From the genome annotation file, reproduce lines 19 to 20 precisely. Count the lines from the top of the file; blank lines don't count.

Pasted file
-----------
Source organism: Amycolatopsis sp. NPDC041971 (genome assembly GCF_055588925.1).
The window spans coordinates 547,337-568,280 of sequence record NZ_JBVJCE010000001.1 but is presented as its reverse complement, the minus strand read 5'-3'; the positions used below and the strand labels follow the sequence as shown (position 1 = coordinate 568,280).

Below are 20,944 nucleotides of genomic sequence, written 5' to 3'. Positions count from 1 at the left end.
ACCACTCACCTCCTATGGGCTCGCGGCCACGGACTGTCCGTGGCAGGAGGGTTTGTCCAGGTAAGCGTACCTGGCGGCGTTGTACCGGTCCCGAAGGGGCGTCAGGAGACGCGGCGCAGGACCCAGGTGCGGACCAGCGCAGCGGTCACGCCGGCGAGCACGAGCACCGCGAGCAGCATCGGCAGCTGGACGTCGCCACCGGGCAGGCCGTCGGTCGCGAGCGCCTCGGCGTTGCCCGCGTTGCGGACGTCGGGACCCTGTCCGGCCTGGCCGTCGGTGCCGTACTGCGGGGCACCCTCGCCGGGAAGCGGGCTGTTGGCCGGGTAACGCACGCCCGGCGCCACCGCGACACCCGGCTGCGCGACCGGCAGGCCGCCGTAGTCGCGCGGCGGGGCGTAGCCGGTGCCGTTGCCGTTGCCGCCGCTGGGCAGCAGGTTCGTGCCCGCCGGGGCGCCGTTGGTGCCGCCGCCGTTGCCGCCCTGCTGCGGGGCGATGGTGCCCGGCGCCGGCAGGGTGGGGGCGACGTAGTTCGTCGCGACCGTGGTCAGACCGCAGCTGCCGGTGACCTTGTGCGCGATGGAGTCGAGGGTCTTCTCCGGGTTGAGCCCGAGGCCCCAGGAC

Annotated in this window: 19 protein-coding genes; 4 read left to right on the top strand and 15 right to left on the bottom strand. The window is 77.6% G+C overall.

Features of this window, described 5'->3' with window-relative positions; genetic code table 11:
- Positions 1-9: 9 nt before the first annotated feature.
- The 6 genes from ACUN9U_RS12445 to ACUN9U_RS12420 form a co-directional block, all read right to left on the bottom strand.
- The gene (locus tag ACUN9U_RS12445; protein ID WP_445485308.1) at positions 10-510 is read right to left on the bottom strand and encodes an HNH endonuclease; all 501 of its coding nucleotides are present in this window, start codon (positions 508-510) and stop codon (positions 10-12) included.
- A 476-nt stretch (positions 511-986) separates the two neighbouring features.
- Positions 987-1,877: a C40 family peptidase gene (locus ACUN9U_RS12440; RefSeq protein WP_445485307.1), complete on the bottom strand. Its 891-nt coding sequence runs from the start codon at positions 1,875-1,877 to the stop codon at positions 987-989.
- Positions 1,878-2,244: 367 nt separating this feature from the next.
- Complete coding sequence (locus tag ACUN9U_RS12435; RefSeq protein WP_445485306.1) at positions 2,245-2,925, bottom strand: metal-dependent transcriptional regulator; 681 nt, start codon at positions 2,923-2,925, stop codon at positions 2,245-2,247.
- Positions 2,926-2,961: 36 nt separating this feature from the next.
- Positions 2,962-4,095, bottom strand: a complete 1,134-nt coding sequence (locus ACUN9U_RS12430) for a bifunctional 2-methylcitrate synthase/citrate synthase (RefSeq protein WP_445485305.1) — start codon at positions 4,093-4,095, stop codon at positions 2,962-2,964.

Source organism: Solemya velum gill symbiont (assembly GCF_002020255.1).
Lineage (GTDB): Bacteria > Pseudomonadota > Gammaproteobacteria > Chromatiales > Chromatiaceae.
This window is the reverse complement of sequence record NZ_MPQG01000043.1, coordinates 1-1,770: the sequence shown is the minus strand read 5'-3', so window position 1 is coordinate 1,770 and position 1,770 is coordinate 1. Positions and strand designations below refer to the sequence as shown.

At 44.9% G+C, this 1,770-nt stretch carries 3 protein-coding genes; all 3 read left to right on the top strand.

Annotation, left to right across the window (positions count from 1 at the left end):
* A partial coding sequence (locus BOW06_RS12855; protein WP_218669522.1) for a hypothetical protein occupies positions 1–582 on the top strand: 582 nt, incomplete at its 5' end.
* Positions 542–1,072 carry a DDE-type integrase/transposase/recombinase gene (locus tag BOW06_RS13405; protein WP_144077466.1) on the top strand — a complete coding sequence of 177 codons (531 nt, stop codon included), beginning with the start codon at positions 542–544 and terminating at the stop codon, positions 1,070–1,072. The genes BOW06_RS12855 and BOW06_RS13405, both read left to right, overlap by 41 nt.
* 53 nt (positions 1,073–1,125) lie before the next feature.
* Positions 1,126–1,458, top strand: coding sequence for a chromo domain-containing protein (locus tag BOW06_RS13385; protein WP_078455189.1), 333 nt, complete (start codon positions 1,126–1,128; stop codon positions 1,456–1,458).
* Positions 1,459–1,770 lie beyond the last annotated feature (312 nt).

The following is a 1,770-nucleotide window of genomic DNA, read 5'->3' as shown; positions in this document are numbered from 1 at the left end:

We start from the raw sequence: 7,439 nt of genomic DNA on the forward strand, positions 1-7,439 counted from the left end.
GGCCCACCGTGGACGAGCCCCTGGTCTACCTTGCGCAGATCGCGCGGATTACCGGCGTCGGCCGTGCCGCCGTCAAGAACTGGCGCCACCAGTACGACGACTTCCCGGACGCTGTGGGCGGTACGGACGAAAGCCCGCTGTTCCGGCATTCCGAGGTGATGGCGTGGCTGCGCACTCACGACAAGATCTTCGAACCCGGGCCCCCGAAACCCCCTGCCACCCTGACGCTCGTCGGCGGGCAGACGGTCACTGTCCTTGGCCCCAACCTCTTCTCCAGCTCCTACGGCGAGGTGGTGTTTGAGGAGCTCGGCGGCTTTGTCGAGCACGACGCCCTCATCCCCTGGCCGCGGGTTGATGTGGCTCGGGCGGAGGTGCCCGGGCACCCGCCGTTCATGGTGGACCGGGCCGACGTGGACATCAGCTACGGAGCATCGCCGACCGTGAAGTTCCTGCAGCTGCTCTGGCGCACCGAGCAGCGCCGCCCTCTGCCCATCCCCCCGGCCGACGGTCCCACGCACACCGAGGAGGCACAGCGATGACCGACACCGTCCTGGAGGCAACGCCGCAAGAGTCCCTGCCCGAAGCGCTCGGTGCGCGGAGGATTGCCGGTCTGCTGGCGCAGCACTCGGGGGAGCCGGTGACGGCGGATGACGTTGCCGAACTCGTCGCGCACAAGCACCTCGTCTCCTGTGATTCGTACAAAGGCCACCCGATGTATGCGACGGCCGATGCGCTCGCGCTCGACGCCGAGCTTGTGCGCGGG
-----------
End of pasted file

At 44.9% G+C, this 1,770-nt stretch carries 3 protein-coding genes; all 3 read left to right on the top strand.

Annotation, left to right across the window (positions count from 1 at the left end):